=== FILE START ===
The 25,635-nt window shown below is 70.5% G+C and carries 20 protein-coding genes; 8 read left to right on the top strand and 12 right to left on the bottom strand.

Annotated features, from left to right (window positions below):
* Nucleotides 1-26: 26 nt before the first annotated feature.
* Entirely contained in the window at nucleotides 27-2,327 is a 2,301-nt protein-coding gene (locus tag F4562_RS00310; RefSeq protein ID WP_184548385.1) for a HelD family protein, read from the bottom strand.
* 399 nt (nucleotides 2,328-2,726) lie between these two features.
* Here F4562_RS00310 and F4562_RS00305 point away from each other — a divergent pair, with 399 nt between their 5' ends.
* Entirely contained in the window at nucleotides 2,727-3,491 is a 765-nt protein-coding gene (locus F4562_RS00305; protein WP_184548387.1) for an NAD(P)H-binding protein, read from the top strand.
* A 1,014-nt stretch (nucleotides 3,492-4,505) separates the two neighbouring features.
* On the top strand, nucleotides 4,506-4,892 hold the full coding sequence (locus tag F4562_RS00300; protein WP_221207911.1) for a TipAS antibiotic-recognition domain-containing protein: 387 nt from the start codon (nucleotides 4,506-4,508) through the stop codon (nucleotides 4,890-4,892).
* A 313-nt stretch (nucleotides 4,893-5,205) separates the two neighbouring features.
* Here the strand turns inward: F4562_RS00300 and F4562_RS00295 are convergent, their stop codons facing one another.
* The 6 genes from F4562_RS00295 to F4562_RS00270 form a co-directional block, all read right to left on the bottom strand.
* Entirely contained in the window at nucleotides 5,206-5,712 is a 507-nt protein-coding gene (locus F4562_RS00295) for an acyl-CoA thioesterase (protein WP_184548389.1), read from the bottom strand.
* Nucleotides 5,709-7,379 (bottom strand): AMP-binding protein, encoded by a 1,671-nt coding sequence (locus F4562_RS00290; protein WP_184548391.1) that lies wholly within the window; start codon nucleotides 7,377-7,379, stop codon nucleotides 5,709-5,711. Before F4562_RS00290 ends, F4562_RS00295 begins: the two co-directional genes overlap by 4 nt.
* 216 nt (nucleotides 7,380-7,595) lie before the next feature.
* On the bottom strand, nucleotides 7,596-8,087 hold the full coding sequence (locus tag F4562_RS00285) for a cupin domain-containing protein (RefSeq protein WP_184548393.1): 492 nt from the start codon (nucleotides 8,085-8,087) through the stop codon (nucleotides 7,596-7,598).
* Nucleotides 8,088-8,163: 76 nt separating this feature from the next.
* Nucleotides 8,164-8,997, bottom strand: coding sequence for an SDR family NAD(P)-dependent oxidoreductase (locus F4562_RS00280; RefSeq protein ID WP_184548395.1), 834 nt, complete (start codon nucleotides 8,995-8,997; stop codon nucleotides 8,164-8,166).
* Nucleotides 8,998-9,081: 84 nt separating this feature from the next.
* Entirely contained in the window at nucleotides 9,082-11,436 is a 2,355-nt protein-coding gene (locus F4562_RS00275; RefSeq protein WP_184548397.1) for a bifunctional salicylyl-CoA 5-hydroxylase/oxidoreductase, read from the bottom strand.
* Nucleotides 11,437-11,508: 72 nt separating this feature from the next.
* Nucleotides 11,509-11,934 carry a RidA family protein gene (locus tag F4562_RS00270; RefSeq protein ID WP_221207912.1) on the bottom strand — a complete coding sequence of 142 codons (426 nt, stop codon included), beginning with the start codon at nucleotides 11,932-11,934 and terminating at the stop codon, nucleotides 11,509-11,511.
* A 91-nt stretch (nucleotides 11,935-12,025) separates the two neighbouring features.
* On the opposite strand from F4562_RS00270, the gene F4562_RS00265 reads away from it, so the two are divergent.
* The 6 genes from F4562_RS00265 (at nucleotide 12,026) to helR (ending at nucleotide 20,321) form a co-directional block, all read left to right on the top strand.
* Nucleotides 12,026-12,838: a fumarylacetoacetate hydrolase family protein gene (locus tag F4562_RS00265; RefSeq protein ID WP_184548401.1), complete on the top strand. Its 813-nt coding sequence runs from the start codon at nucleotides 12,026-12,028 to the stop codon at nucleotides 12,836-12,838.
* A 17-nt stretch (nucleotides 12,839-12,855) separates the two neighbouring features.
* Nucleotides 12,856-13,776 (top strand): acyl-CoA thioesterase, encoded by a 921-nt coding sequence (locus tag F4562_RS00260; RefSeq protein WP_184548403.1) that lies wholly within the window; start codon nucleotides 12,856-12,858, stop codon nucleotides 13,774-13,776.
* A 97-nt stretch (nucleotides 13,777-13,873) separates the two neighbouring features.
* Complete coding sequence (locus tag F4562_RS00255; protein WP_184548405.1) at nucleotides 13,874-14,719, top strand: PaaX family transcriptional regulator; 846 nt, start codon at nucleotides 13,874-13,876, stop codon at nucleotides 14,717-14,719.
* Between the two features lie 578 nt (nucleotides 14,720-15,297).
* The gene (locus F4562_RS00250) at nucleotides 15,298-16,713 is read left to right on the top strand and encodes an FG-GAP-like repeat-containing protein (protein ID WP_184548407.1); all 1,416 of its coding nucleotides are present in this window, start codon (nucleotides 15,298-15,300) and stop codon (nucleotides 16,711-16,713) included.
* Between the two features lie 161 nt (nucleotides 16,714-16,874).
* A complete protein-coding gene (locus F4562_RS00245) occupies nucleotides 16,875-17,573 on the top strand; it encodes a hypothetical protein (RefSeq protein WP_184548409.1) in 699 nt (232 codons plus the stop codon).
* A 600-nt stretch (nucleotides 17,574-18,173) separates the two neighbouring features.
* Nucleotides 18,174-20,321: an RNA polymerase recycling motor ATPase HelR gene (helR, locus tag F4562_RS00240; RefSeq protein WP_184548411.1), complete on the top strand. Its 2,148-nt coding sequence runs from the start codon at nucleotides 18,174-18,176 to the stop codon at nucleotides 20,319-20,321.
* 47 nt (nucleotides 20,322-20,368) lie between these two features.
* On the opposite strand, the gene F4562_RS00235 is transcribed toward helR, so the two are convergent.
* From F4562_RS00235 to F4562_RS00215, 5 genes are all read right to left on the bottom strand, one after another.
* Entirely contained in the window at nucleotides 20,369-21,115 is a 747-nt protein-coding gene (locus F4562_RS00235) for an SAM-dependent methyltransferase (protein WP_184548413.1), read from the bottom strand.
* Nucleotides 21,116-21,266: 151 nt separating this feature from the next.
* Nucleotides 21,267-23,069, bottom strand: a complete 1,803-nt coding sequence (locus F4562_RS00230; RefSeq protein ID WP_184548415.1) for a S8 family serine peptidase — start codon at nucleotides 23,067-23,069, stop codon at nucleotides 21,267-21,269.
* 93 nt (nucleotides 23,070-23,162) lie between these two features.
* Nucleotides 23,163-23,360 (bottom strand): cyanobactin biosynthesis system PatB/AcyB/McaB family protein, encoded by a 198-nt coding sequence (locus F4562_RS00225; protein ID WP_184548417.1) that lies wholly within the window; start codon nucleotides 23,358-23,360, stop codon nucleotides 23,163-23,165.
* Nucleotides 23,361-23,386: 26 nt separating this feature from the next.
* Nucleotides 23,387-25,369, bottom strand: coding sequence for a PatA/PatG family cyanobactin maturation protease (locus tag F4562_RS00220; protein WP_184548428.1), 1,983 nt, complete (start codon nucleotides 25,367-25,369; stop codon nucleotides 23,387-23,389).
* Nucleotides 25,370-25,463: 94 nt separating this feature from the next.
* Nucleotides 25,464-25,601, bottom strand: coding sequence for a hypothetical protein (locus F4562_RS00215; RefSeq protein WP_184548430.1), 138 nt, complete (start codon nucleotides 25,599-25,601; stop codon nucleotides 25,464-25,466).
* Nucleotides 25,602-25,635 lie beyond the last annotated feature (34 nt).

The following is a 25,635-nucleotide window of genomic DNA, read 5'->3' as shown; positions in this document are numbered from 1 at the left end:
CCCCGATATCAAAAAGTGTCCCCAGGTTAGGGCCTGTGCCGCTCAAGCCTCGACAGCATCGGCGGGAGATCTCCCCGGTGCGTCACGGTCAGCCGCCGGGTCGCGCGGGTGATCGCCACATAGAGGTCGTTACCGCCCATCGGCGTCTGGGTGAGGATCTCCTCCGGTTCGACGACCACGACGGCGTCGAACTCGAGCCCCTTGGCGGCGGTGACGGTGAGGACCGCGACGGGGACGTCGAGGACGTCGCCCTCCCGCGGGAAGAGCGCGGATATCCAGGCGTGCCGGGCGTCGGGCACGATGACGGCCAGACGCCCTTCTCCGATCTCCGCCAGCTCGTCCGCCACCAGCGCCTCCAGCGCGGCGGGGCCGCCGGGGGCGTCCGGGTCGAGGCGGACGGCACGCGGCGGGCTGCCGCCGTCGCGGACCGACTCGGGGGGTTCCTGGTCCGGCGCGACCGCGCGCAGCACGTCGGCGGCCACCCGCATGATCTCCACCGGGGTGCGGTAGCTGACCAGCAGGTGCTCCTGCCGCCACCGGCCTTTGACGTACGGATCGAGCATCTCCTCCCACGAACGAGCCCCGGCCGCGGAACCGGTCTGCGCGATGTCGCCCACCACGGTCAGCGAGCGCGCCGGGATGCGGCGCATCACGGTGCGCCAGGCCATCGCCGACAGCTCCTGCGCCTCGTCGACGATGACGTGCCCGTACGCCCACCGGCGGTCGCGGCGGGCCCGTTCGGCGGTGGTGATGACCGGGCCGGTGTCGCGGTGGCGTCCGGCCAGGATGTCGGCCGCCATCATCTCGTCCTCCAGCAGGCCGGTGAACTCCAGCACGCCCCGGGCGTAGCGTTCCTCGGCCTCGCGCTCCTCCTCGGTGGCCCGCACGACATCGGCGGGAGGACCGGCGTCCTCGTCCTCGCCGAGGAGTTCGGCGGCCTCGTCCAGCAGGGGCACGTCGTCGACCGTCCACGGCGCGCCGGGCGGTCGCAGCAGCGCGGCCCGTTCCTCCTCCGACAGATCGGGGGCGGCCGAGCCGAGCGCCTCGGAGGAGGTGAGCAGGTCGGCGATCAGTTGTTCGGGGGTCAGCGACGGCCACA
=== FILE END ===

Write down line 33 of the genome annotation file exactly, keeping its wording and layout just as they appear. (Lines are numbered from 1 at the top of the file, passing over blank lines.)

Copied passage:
* Between the two features lie 161 nt (nucleotides 16,714-16,874).